Drug suspect says prison will help him
A Marietta man told a judge Thursday that a prison sentence would help him steer clear of drugs.
“I regret everything I’ve done. I’m fine as long as I stay away from drugs and alcohol,” said 30-year-old Brandon Walters.
Walters, of 715 Greene St. Apt. A, was sentenced to five years in prison on felony charges of burglary and illegal assembly or possession of chemicals for the manufacture of drugs.
In April 2012, Walters broke into his mother’s home on Second Street in Vincent and stole more than $1,000 from a safe and various other items from the home, said Washington County Assistant Prosecutor Kevin Rings.
He was arrested in September on the charge.
Later released on bond, Walters’ home became the subject of a search warrant executed by the Major Crimes Task Force. Agents found items used to manufacture methamphetamine.
Walters’ home is also located within 1,000 feet of Marietta Middle School, elevating the assembly charge to a second-degree felony.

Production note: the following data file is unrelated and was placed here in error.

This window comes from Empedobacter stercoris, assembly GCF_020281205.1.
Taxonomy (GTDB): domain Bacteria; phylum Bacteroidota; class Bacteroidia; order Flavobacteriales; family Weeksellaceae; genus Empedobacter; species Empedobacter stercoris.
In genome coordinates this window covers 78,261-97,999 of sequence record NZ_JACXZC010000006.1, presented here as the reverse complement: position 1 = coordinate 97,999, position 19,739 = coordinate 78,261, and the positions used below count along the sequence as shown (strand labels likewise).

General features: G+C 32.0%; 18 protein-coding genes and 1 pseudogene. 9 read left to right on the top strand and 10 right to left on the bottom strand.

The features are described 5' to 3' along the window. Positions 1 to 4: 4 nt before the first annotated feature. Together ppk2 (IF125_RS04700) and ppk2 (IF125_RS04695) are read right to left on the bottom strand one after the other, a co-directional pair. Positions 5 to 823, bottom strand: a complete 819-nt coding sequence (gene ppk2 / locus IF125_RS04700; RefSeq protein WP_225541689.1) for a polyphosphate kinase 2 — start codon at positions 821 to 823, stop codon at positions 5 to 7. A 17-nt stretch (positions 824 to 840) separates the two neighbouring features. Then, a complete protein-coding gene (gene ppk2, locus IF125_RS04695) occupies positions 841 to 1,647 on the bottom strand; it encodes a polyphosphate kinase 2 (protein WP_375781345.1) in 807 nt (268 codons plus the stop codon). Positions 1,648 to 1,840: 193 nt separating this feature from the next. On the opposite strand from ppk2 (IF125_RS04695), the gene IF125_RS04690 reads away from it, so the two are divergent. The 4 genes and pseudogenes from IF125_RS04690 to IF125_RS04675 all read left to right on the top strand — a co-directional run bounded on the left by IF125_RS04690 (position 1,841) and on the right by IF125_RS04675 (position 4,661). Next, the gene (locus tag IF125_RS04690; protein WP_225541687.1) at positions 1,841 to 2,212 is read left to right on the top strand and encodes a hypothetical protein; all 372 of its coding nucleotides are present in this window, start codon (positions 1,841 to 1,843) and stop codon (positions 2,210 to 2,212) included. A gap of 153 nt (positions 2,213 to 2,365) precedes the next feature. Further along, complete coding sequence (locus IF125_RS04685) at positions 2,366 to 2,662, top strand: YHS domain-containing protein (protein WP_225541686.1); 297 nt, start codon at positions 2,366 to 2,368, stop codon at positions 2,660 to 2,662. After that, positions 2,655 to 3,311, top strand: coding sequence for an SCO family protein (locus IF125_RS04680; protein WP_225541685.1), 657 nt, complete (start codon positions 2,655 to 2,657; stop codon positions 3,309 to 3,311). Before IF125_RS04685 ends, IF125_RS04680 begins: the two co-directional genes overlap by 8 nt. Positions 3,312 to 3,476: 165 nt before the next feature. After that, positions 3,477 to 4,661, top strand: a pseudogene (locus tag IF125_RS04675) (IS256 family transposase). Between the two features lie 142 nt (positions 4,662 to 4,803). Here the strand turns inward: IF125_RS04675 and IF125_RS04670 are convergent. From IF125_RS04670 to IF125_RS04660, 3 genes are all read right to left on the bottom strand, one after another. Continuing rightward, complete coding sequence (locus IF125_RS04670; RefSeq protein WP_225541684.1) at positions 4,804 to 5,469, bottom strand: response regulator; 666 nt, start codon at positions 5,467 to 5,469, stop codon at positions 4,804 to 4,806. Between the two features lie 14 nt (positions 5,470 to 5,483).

Walters’ attorney, Eric Fowler, noted that his client had a serious drug addiction, but also pointed to Walters’ lack of violent crimes when asking for a minimum sentence.
“If you look at my client’s record, these are all non-violent crimes,” he said.
Fowler asked for a three-year prison sentence.
Rings recommended that Walters be sentenced to two years in prison on the third-degree burglary charge and three years in prison on the second-degree felony chemical assembly charge, to be served consecutively.
The felony charges were at least the second round for Walters, said Rings.
“He’s been to prison (before),” he said.
Walters merely stated that he knew he deserved to go to prison.
“I feel some time away would do me good, and I’d benefit from an extensive drug and alcohol treatment plan once released,” he said.
Washington County Common Pleas Court Judge Ed Lane followed the prosecution’s sentencing recommendation when ordering two and three year consecutive sentences.
“I remember you from drug court,” said Lane, recalling Walters’ participation in the court’s former program that dealt specifically with drug-related crimes. “You’re not fundamentally a bad person, you just need to get this habit under control.”
Walters was given credit for 111 days served. Restitution was never ordered in the burglary charge.